Challenges with limited working capital
Any business that has struggled to maintain adequate working capital knows it can have far-reaching implications. In isolation, each of these challenges can be problematic—combined, they can lead to enormous repercussions.
- Late payments on expenses
- Struggling to maintain favorable terms and relationships with suppliers
- Not keeping up with changing customer expectations
- Not meeting payroll
- Losing out on opportunities as they arise
- Lagging behind on innovation
- Not being able to leverage needed technologies
Addressing these challenges rests on having a solid understanding of what your working capital situation is and finding ways to increase it. Let’s take a closer look at how to calculate your working capital.
How to Calculate Your Working Capital
The working capital calculation uses the current assets and current liabilities reported on your company’s balance sheet.
|Working capital = Current assets – Current liabilities|
The net working capital calculation is more specific and excludes cash and debts—it’s calculated as follows:
|Net working capital = accounts receivable + inventory - accounts payable|
What are assets to consider in working capital?
There are different types of current assets that can be included in working capital as long as they can be converted to cash within a 12-month time frame. These current assets can include cash and equivalents such as funds in bank accounts, including checking or savings accounts. It can also include high liquidity cash equivalents such as treasury bills or money-market funds—or other investments like stocks, mutual fund shares, and potentially bonds. Inventory and AR amounts owing that can be turned into cash in less than one year can also be counted.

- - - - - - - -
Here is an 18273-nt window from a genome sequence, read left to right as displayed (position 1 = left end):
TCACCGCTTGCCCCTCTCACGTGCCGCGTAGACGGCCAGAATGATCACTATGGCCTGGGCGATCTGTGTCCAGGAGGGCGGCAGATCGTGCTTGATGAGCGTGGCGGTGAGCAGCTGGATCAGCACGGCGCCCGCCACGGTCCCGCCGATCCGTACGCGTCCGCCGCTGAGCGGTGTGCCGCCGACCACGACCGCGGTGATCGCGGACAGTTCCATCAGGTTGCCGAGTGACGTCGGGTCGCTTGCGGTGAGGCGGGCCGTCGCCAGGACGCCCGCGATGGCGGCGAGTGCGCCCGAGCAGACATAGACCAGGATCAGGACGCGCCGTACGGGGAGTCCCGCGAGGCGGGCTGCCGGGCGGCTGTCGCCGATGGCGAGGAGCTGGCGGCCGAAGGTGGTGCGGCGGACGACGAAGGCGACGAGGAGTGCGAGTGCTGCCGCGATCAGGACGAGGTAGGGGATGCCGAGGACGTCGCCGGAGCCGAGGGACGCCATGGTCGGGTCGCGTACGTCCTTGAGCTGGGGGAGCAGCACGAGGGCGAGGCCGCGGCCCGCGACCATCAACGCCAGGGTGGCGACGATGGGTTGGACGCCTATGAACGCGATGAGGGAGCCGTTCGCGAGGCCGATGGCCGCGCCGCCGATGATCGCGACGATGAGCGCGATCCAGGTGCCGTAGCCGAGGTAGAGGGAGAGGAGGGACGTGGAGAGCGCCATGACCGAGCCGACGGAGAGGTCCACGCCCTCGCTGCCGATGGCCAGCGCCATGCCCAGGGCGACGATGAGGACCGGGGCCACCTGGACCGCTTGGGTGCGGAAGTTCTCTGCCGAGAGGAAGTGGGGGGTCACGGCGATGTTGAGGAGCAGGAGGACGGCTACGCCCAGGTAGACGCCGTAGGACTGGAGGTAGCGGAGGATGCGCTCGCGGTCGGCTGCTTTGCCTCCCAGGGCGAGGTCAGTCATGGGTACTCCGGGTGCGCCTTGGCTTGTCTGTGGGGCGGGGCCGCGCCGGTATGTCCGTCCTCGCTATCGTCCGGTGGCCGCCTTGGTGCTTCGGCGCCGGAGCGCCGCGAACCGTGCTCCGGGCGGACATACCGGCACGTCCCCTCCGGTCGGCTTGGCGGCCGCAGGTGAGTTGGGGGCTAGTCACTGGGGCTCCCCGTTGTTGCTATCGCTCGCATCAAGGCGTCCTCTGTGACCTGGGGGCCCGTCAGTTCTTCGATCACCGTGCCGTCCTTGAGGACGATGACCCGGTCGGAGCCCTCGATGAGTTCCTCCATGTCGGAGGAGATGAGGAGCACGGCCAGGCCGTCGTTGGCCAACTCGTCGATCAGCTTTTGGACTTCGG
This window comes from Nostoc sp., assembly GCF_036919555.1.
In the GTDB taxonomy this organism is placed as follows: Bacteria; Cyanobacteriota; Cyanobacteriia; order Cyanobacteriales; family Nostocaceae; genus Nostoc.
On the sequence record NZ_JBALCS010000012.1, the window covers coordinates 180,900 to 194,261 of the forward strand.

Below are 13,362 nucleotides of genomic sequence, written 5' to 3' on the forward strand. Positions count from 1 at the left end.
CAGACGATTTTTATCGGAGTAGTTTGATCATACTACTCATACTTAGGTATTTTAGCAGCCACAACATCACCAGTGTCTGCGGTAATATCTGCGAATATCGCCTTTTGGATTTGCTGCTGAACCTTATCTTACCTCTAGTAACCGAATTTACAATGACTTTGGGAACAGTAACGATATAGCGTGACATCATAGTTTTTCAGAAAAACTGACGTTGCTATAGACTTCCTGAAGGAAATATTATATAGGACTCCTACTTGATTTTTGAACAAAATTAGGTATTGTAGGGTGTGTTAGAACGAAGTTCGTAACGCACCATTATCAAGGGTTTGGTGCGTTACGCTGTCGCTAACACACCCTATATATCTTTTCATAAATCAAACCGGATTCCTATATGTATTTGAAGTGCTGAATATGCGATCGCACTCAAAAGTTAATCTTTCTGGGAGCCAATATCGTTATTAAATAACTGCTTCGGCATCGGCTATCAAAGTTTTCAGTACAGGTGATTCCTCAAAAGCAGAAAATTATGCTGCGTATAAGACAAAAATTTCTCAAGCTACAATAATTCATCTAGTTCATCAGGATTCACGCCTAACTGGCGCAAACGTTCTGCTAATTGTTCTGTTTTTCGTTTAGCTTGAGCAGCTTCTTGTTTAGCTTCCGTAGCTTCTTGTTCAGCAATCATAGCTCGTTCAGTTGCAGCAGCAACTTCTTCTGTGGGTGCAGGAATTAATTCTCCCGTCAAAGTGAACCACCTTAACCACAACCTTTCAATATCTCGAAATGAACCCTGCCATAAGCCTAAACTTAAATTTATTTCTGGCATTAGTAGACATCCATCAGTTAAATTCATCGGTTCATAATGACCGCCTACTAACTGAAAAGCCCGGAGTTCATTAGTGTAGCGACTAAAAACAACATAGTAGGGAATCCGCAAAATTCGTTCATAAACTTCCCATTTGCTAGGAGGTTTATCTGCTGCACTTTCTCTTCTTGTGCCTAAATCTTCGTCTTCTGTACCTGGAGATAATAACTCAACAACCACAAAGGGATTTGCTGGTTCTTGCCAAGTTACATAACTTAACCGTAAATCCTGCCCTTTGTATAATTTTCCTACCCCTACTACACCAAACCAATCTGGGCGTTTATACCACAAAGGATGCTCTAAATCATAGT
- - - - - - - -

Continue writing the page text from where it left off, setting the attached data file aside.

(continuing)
What are liabilities to consider in working capital?
Current liabilities are short-term debt payments such as bank loan payments or commercial paper issued to finance things like payroll, accounts payable, and inventories. It can also include amounts owed for raw materials and business or technology services support.
Bank interest payments owed on short-term debt, current interest payments due for long-term debt, and income or payroll taxes owed can also be considered.
What is an example of working capital in a balance sheet?
Working capital example:
Let’s say your business produces paper cups, and on April 30, 2022, your balance sheet showed current assets of $1 million and current liabilities of $500 thousand. Your company’s working capital would have been calculated as $1 million - $500 thousand = $500 thousand in working capital.
Net working capital example:
Using the same example above but with an additional $250 thousand in inventory on hand that could be sold quickly. Your net working capital would have been calculated as ($1 million + $250 thousand) - $500 thousand = $750 thousand in working capital.
Change working capital – Why & how to increase working capital
Armed with the right information from your balance sheet, the working capital calculation, and the net working capital calculation, sorting out your working capital situation is easy. Now that you have a solid grasp of your company’s working capital, you’ll also want to calculate the change in working capital between periods. This ensures you know how your working capital management is performing. If you’re comparing it to last quarter, for instance, the calculation would look like this.
|Change in working capital = Current working capital - Last period’s working capital|
Here’s an example: